ANCHORAGE - Former Anchorage Mayor Rick Mystrom is one of the biggest proponents of a railroad line to Port MacKenzie, which could increase competition with the Anchorage port.
But Mystrom believes the Matanuska-Susitna Borough rail development will be good for the city, creating business and jobs.
Less than three miles across Knik Arm from Anchorage, Port MacKenzie has a deep water dock, barge dock and ferry terminal, but it doesn't get much ship traffic. A big ship docked there earlier this month to demonstrate it could be loaded with coal.
The Anchorage Daily News reports Mystrom told a business group in Anchorage on Friday that a rail line from the main Alaska Railroad would give Mat-Su's 11-year-old port a dramatic boost.
Coal, limestone, lead, zinc, copper and other minerals could be mined and then hauled by rail to Port MacKenzie, where it would be loaded on ships. That would cut 147 miles off the existing rail route to the port in Seward, he said.
Mystrom says neither Anchorage nor Seward can offer the staging area of Port MacKenzie - 14 square miles of industrially zoned land, with no homes on it.
The Port of Anchorage is the primary Alaska port for consumer goods coming in on container ships. Almost everything residents eat, wear or drive comes through it.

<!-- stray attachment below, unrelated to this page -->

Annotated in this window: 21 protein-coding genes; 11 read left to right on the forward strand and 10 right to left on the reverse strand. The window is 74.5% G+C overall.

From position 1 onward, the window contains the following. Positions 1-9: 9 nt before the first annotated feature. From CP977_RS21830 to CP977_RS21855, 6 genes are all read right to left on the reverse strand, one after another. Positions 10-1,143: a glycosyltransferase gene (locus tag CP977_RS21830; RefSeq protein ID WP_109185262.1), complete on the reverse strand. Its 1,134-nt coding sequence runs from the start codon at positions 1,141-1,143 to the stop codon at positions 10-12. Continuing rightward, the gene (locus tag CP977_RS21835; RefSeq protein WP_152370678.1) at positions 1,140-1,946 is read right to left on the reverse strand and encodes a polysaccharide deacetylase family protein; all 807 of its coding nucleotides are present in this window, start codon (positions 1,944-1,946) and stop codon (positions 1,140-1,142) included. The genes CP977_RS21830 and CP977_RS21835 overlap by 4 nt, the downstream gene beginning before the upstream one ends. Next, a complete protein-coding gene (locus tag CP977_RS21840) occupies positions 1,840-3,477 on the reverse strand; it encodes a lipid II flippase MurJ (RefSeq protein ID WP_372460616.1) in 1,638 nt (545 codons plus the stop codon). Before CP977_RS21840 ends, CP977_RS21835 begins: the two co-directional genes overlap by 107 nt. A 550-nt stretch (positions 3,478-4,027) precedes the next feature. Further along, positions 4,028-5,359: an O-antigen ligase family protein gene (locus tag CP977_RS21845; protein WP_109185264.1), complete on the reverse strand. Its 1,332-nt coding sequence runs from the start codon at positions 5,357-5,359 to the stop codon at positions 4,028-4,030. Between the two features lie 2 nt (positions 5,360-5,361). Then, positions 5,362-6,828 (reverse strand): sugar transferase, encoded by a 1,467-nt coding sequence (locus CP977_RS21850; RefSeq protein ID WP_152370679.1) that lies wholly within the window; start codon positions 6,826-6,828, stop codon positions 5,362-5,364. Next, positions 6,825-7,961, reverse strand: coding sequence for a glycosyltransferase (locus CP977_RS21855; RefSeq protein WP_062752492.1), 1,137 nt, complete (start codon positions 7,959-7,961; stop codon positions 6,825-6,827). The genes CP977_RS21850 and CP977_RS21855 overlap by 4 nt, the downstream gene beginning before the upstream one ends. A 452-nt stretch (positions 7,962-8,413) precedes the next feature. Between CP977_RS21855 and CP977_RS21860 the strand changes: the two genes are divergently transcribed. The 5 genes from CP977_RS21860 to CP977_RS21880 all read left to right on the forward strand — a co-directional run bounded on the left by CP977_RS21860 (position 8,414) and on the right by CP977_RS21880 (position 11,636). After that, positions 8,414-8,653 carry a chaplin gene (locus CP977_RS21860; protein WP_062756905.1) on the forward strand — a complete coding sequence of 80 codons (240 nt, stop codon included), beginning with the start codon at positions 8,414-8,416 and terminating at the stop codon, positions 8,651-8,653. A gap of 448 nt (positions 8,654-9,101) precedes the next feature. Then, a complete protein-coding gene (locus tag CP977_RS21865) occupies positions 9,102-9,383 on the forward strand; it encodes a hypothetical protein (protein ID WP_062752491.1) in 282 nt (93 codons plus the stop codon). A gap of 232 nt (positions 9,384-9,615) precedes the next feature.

Mat-Su wants to become a regional port for mineral exports and is interested in fuel storage and in receiving materials such as the steel for the state's planned natural gas pipeline, Mystrom said.
Mystrom made $85,000 as a paid promoter for the rail project. Although his role ended in April, he continues to talk up its merits.
The state put $35 million toward the rail expansion this year. Gov. Sean Parnell recently vetoed another $22 million that had been approved by the Legislature but says he supports the expansion, which is expected to cost up to $250 million.
The Alaska Railroad has applied to the federal Surface Transportation Board for a license to build the rail line. A draft environmental impact statement analyzed the need as well as three possible routes connecting to the main line near Willow, Houston or east of Big Lake.
Last month in written comments to the board, Anchorage Port Director Bill Sheffield challenged some of the assertions put forth by backers and raised concerns about Port MacKenzie as a year-round port.
Sheffield, the former head of the Alaska Railroad, said there likely wouldn't be enough business at Port MacKenzie to justify permanent rail crews, so locomotives and rail cars would have to be serviced in Anchorage or Fairbanks.
When Mat-Su officials saw his six-page letter on file with the federal government, they were livid.
"I wish to express my deep concern over Port Director Bill Sheffield's recent wayward actions toward the Port MacKenzie Rail Extension," Mat-Su Borough Mayor Talis Colberg wrote to Anchorage Mayor Dan Sullivan.
Sullivan assured Mat-Su officials he supported the rail project.
Mystrom said he only recently learned that Sheffield had concerns.
"Anchorage is the most important port in Alaska and always will be," he said.
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